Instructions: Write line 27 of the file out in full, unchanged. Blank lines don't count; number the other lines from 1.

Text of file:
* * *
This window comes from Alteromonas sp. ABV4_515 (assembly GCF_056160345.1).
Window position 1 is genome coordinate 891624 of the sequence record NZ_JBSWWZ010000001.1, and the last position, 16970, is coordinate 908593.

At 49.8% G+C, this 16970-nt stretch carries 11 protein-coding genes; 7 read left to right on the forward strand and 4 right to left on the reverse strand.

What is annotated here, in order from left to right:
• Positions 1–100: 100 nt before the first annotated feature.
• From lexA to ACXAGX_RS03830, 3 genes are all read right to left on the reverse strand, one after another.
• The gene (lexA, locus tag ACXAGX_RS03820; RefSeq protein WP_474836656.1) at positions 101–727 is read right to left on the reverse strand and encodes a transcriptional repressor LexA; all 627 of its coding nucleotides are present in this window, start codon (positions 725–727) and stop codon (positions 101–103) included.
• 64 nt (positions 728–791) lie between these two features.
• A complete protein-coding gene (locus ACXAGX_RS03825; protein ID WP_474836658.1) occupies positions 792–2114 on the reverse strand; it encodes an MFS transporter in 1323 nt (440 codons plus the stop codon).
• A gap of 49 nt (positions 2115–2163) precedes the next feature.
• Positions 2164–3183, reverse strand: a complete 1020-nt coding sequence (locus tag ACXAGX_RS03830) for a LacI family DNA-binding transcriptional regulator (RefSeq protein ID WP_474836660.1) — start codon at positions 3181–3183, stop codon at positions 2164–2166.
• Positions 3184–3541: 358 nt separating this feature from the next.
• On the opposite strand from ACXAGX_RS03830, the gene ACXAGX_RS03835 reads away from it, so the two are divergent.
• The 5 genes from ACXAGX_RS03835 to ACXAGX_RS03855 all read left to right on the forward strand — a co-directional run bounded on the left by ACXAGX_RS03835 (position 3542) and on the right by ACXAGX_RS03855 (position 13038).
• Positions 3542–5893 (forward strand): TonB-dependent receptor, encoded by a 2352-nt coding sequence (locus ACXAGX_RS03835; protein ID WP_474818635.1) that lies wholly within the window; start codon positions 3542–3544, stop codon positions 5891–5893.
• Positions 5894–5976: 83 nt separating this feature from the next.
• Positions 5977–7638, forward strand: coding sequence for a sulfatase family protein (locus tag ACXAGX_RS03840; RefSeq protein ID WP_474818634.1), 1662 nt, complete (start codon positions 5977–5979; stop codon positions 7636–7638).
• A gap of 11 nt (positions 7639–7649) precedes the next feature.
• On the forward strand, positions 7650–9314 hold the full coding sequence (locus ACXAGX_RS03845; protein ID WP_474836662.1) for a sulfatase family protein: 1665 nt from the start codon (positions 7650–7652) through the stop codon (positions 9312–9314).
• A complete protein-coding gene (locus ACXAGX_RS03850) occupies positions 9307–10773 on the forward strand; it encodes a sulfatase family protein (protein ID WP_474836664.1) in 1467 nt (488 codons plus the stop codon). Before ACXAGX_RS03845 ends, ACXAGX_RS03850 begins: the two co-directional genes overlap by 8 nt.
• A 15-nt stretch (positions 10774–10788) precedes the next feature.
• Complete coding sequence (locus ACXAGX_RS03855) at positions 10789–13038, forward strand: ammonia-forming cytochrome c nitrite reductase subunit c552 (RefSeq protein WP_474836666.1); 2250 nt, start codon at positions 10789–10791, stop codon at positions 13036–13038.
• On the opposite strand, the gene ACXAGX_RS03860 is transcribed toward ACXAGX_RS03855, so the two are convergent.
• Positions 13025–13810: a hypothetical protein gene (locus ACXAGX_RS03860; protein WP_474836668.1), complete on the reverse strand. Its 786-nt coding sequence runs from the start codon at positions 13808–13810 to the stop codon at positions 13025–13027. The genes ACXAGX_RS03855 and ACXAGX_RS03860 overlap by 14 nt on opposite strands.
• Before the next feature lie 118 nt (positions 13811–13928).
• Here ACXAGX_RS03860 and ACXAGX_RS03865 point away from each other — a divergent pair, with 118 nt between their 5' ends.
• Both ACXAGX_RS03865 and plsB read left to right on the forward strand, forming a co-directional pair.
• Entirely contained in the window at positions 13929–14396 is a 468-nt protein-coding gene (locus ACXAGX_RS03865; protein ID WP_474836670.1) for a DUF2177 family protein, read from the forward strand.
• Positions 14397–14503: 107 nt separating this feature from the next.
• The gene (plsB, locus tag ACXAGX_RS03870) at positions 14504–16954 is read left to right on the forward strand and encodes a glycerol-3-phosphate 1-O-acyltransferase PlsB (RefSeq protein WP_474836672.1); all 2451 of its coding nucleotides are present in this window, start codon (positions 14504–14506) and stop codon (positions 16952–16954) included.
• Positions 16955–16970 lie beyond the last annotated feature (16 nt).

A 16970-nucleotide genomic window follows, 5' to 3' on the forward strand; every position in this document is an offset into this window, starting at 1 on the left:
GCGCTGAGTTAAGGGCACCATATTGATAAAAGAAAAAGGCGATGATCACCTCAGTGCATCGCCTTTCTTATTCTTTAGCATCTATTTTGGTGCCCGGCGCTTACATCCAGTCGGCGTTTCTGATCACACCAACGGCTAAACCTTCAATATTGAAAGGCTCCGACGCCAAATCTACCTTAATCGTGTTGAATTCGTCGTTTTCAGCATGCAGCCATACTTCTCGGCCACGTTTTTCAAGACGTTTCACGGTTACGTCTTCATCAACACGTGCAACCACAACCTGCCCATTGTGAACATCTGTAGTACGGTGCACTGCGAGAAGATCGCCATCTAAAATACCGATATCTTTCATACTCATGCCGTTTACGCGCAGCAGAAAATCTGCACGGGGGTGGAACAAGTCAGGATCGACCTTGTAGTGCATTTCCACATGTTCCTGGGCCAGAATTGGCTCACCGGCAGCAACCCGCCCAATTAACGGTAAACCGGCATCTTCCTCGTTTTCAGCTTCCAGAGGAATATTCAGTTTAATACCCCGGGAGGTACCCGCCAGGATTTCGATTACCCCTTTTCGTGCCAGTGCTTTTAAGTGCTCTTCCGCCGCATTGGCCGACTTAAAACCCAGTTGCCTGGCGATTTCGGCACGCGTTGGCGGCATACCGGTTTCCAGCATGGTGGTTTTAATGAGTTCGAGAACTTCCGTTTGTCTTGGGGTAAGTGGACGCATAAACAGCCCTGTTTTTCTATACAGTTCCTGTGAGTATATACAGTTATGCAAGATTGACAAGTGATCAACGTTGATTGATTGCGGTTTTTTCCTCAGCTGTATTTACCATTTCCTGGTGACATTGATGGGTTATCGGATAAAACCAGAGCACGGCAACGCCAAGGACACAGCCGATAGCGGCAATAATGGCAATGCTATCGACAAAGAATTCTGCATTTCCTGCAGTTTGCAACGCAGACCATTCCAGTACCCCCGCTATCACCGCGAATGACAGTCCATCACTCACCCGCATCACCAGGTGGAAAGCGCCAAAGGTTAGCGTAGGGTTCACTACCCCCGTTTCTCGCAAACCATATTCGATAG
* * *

• Both ACXAGX_RS03865 and plsB read left to right on the forward strand, forming a co-directional pair.